: the BBC 10 o’clock news report (Wednesday May 16th) on the MOD decision not to let Prince Harry go to Iraq was an interestingly pure example of a kind of bias the beeb has acquired in the years between WWII and now. It was (I’m most pleased to be able to say) virtually unmixed with any of the other kinds of bias we often blog about here (what I talk about below could therefore be studied in its pure state).
Back in 1986, when three kidnapped Britons were murdered in Lebanon after the U.S. bombed Libya from UK bases, the BBC fell over itself in eagerness to give the terrorists the propaganda advantage they sought by the murders. (This was so obvious that pointed contrasts were drawn at the time between the beeb’s, “Britain is paying the price for its support of the U.S. … “, and ITV’s ,“Three kidnapped Britons were killed today … A spokesman for the group said it was in retaliation for the U.S. bombing …”.) This unwholesome enthusiasm has often been seen since but was pleasantly absent from last night’s report, which did not yet again wheel out Reg Keys or similar for predictable negative comment. The framing remark that opened their summary of Warminster views, about Prince Harry and others of the royal family being “… usually popular here but now …” was hardly necessary, but that’s a very minor point. Showing yet another cameo of April’s British casualties in Iraq was also somewhat irrelevant since it is fairly clear that it was the Iranian-backed threat to kidnap and torture the prince, not the long-known-and-accepted threat of death or injury, that caused the MOD’s reversal, but this fact did emerge strongly from the overall report so that too is a very minor (perhaps even carping) point.
What was lacking was any counterpoint to the report’s closing line about the propaganda victory we have given to Iran. The whole report simply led naturally to this line. Yes, indeed, we have given them a propaganda victory. In WWII, Germany sent films of its army and airforce in action to neutral countries. Their message was clear: see our tanks blasting your neighbours, our planes bombing them – this can be you if you don’t cooperate with us. Thus Germany gained a propaganda victory from its acts. These films were re-shown in British newsreels; you can hear the disdain in the voice of the British announcer saying, “This is what Germany is proud of.” Thus the Nazis’ propaganda victory was also their propaganda defeat: they got respect from their ruthlessness and military skill, and they got a lack of respect from the same thing. In those days, British media coverage hid neither the one nor the other.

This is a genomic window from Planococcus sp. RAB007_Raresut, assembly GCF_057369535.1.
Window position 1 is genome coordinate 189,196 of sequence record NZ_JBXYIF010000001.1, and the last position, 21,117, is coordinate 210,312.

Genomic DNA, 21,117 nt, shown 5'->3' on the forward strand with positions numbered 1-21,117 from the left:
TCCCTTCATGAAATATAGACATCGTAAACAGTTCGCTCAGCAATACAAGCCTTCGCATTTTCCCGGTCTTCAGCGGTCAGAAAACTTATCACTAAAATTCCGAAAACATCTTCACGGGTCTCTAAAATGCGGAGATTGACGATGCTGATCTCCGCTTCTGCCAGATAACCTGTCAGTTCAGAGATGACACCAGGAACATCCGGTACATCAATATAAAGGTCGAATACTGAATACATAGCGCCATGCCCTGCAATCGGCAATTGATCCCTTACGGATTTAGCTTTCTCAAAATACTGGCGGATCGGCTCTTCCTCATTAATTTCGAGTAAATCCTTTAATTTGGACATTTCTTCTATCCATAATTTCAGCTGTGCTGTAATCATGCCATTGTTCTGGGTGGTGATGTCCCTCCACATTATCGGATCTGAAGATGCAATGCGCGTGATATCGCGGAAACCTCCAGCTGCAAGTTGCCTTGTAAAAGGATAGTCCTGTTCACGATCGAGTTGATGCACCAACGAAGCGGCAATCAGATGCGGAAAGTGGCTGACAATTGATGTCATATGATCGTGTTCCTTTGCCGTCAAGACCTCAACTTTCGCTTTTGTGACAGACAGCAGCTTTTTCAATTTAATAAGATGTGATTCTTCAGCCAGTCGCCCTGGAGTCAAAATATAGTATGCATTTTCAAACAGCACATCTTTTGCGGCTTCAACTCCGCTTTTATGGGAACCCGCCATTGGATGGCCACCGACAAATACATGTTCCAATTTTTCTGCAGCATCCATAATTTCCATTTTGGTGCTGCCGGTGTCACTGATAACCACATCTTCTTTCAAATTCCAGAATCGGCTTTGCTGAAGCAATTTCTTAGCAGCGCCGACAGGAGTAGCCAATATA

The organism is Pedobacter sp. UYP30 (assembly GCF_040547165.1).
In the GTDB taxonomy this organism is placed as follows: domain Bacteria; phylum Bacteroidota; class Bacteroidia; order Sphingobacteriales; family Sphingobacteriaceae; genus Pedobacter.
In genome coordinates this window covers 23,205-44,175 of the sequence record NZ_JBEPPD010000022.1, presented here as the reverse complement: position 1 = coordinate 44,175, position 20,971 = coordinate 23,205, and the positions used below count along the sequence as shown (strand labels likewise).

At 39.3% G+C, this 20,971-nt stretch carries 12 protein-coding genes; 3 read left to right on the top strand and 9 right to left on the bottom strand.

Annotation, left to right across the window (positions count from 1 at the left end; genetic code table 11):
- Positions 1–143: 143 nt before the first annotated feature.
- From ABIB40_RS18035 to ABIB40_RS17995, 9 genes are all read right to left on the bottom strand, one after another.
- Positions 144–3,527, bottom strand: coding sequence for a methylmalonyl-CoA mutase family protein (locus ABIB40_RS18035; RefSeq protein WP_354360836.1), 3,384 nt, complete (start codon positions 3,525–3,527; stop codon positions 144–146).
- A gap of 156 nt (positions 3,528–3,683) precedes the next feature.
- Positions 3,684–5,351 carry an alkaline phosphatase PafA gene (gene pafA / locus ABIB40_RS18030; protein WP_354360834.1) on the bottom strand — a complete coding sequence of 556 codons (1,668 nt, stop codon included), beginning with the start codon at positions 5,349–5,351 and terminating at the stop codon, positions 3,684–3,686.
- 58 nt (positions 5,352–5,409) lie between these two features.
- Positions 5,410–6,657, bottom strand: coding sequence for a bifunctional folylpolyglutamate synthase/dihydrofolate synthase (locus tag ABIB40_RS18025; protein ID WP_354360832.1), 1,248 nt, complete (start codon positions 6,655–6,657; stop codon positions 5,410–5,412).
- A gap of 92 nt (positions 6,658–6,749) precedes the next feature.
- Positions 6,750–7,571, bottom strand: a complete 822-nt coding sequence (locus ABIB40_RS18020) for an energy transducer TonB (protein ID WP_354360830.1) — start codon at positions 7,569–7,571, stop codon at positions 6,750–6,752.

The Iranian government (it would seem from the BBC’s report, and I can very well believe it for many other reasons as well) are extremely ready, nay eager, that their agents in Iraq arrange the kidnap and torture of the prince (or presumably, of anyone else suitably prominent whom they can hope to capture) and have made such effective and convincing preparations to support this that the MOD are no longer willing to take the risk. That we are so unsure we can protect him in Iraq is a propaganda victory for them, and would have been in WWII. That they are so very ready to do such a thing would have been a propaganda defeat for them in WWII. Will we hear a BBC announcer say that, “This is what the Iranian government is proud of.” ? One may hope.
[All quotations from memory after the programme.]